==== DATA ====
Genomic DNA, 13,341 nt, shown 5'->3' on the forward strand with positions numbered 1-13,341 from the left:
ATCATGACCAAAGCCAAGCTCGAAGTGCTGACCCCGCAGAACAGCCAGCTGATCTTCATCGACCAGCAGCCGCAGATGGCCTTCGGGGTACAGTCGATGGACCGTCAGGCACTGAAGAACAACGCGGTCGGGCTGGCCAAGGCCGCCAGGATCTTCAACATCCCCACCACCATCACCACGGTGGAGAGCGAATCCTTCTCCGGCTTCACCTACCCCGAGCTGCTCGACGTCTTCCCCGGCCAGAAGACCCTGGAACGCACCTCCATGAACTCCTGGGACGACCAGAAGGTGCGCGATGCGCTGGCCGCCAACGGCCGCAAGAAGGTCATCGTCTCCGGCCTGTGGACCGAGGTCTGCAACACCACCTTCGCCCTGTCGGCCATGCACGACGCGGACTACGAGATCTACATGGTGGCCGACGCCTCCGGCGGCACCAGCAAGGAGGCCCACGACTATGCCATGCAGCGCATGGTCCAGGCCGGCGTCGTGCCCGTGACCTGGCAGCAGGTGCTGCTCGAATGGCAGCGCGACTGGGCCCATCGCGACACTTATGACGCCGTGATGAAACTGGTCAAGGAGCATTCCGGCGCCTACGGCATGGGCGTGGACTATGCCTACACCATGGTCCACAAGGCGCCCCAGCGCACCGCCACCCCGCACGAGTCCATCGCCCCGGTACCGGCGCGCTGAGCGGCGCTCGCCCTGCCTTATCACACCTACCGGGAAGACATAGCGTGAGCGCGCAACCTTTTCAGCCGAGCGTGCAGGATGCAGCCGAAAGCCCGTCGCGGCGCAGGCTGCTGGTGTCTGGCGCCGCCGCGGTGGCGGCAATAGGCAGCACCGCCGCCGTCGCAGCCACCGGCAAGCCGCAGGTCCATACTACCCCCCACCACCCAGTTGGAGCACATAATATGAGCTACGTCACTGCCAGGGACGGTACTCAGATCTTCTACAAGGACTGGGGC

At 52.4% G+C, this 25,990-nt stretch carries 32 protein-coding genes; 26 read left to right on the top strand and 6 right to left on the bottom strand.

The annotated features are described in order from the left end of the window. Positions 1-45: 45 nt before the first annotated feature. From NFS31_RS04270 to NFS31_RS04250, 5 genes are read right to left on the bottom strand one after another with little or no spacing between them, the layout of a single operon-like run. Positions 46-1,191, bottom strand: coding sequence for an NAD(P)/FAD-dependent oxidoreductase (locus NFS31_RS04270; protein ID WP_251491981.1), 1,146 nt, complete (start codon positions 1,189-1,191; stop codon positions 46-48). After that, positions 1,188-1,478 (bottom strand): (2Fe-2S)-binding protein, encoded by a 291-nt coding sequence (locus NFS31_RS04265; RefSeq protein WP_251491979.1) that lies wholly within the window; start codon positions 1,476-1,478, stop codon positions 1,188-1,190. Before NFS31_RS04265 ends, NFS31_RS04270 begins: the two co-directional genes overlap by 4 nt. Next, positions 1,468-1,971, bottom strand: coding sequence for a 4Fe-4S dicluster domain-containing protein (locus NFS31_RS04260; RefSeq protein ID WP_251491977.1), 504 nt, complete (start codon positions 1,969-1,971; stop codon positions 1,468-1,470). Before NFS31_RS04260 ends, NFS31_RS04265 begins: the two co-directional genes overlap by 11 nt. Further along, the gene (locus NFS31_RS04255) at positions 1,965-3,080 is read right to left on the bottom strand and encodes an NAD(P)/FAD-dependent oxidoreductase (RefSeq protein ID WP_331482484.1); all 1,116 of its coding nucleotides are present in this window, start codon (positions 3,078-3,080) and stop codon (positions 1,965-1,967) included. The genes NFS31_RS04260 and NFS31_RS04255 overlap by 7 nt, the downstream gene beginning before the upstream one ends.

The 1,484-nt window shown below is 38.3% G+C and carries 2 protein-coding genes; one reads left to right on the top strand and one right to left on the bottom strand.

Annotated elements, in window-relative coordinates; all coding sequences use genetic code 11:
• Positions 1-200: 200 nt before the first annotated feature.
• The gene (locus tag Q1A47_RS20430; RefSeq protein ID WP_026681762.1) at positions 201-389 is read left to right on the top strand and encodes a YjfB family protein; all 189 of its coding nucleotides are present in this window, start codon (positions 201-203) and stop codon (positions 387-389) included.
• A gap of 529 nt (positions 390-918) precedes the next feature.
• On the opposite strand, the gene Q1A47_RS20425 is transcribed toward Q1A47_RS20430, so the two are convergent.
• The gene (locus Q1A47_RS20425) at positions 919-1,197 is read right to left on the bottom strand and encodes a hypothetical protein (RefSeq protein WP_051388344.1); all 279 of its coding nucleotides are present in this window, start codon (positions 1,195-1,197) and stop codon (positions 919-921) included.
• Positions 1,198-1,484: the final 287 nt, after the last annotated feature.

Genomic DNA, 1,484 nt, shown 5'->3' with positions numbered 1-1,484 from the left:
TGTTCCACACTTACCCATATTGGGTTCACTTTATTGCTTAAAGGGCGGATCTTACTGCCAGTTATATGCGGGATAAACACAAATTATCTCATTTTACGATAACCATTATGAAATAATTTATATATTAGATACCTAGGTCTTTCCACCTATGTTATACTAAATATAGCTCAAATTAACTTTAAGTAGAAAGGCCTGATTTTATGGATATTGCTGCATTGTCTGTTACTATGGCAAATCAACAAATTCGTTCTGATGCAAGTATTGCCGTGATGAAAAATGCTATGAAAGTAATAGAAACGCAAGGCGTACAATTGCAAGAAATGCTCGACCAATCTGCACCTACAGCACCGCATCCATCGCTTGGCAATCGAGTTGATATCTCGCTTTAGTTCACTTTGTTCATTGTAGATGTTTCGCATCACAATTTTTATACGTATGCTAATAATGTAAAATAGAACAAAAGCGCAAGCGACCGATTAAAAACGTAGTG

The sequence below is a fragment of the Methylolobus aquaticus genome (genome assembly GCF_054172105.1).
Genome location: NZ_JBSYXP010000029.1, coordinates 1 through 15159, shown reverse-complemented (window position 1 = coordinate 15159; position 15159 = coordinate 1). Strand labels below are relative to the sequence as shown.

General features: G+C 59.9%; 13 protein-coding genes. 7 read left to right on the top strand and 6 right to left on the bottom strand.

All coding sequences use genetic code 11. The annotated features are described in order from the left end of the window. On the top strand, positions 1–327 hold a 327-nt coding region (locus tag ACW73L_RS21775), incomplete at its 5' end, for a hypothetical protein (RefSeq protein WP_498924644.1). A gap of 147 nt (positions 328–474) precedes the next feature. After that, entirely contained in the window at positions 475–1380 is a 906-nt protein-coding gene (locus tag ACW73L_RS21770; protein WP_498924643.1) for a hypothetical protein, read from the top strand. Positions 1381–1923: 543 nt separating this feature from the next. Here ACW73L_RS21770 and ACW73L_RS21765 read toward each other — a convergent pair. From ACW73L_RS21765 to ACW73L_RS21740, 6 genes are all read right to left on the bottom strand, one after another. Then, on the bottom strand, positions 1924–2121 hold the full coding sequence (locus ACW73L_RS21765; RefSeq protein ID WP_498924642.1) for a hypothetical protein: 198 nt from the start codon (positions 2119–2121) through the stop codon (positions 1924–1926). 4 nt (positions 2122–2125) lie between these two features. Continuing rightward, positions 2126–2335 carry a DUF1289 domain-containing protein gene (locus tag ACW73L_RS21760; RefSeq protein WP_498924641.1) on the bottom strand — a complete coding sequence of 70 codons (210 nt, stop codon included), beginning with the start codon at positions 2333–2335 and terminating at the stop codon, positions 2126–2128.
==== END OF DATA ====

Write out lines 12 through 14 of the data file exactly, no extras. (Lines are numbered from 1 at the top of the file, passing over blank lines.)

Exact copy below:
• Positions 1,198-1,484: the final 287 nt, after the last annotated feature.

Genomic DNA, 1,484 nt, shown 5'->3' with positions numbered 1-1,484 from the left:
TGTTCCACACTTACCCATATTGGGTTCACTTTATTGCTTAAAGGGCGGATCTTACTGCCAGTTATATGCGGGATAAACACAAATTATCTCATTTTACGATAACCATTATGAAATAATTTATATATTAGATACCTAGGTCTTTCCACCTATGTTATACTAAATATAGCTCAAATTAACTTTAAGTAGAAAGGCCTGATTTTATGGATATTGCTGCATTGTCTGTTACTATGGCAAATCAACAAATTCGTTCTGATGCAAGTATTGCCGTGATGAAAAATGCTATGAAAGTAATAGAAACGCAAGGCGTACAATTGCAAGAAATGCTCGACCAATCTGCACCTACAGCACCGCATCCATCGCTTGGCAATCGAGTTGATATCTCGCTTTAGTTCACTTTGTTCATTGTAGATGTTTCGCATCACAATTTTTATACGTATGCTAATAATGTAAAATAGAACAAAAGCGCAAGCGACCGATTAAAAACGTAGTG